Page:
We were curious if satisfaction would differ among frequent public transportation riders. The results showed that those using public transportation at least a few times per week were 56% more likely to be satisfied with their city’s public transportation system  than those using public transportation less often. Among frequent riders, we found that those in the San Francisco Bay Area were the least satisfied, as only 12% of respondents answered they were “extremely satisfied” with their system.

Our take

One obvious caveat is our survey coincided with the BART strike in the Bay Area, and might have reached Bay Area public transportation riders at their most frustrated. However, we figure that if public opinion of a transportation system fluctuates so significantly, it probably doesn’t bode well for its overall user satisfaction. Plus, some of us in the office have seen live chickens on Muni so we weren’t exactly blindsided by criticism of San Francisco’s public transportation.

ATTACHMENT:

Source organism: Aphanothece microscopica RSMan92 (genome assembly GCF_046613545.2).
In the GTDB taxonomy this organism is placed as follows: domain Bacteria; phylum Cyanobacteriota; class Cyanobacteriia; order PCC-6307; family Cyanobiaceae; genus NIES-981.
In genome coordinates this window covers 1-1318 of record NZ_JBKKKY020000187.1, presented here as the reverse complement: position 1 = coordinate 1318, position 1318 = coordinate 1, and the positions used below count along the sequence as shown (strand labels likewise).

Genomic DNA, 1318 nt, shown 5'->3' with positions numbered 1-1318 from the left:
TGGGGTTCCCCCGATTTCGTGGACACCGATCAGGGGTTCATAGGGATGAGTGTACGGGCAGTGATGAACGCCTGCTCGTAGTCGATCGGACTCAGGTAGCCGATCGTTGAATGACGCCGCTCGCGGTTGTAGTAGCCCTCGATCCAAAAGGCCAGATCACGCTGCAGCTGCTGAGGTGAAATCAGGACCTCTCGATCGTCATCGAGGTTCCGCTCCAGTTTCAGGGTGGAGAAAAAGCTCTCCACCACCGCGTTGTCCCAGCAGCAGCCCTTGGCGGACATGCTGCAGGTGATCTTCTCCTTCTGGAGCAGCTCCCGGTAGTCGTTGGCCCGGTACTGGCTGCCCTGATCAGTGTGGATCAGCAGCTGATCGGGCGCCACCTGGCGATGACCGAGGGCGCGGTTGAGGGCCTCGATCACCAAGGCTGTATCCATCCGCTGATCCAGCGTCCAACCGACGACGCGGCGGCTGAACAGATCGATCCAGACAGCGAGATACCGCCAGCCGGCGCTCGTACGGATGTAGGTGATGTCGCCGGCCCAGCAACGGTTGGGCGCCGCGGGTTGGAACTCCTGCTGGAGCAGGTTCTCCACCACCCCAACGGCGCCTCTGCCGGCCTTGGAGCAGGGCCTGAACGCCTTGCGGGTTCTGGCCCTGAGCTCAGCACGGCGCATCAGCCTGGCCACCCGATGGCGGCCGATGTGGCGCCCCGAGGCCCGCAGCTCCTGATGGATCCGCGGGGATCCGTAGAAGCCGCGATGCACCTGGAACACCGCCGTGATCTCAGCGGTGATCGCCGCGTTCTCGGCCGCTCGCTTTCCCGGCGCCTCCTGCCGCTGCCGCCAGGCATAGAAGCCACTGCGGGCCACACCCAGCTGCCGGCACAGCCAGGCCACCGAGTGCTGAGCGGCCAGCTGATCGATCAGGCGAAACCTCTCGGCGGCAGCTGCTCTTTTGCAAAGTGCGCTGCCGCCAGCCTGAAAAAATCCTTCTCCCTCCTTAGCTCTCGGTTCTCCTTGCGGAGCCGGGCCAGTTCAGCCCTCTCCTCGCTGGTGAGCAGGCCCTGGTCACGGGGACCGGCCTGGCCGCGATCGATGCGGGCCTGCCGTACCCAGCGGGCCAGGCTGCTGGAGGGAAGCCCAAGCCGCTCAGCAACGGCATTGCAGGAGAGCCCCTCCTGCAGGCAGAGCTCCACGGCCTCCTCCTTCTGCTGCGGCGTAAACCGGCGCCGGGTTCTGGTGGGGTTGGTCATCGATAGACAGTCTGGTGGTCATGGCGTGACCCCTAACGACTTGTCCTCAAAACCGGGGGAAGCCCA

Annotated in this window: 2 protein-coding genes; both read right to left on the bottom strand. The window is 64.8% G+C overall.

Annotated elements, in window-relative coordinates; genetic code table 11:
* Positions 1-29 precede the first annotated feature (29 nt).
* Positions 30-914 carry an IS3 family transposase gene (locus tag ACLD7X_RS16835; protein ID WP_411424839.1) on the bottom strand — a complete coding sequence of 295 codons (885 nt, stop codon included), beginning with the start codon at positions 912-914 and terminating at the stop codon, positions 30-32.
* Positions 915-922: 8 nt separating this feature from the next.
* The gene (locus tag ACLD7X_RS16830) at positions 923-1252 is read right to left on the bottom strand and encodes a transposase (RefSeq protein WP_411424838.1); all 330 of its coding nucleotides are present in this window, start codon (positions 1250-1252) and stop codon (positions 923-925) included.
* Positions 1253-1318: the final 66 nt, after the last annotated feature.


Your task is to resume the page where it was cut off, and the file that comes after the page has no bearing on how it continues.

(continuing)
Want to gauge consumer satisfaction for your own product? Try Survata today.

Footnotes for our fellow data geeks

  1. We interviewed 13,867 online respondents from October 14 to October 22, 2013
  2. You can download the underlying data here.
  3. You can analyze the underlying data in Statwing.

Largest existing survey shows 19% support a name change for the Washington Redskins